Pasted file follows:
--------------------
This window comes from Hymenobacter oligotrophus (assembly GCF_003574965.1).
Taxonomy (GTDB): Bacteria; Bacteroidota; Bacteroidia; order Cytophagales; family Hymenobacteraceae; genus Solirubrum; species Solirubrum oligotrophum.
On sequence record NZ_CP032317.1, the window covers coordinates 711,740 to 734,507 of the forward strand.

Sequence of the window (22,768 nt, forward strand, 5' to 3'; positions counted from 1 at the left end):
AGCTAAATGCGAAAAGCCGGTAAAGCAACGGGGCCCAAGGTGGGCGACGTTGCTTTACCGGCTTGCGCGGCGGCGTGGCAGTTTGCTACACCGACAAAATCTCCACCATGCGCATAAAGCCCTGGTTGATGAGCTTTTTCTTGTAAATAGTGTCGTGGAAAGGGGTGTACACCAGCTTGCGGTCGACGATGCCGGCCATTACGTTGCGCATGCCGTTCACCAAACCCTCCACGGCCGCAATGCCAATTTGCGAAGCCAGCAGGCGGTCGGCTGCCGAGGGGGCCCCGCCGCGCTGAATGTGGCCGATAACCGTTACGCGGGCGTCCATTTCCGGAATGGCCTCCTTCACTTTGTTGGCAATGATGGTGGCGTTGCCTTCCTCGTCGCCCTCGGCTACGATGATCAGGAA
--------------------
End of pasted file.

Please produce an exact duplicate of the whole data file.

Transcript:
This window comes from Hymenobacter oligotrophus (assembly GCF_003574965.1).
Taxonomy (GTDB): Bacteria; Bacteroidota; Bacteroidia; order Cytophagales; family Hymenobacteraceae; genus Solirubrum; species Solirubrum oligotrophum.
On sequence record NZ_CP032317.1, the window covers coordinates 711,740 to 734,507 of the forward strand.

Sequence of the window (22,768 nt, forward strand, 5' to 3'; positions counted from 1 at the left end):
AGCTAAATGCGAAAAGCCGGTAAAGCAACGGGGCCCAAGGTGGGCGACGTTGCTTTACCGGCTTGCGCGGCGGCGTGGCAGTTTGCTACACCGACAAAATCTCCACCATGCGCATAAAGCCCTGGTTGATGAGCTTTTTCTTGTAAATAGTGTCGTGGAAAGGGGTGTACACCAGCTTGCGGTCGACGATGCCGGCCATTACGTTGCGCATGCCGTTCACCAAACCCTCCACGGCCGCAATGCCAATTTGCGAAGCCAGCAGGCGGTCGGCTGCCGAGGGGGCCCCGCCGCGCTGAATGTGGCCGATAACCGTTACGCGGGCGTCCATTTCCGGAATGGCCTCCTTCACTTTGTTGGCAATGATGGTGGCGTTGCCTTCCTCGTCGCCCTCGGCTACGATGATCAGGAA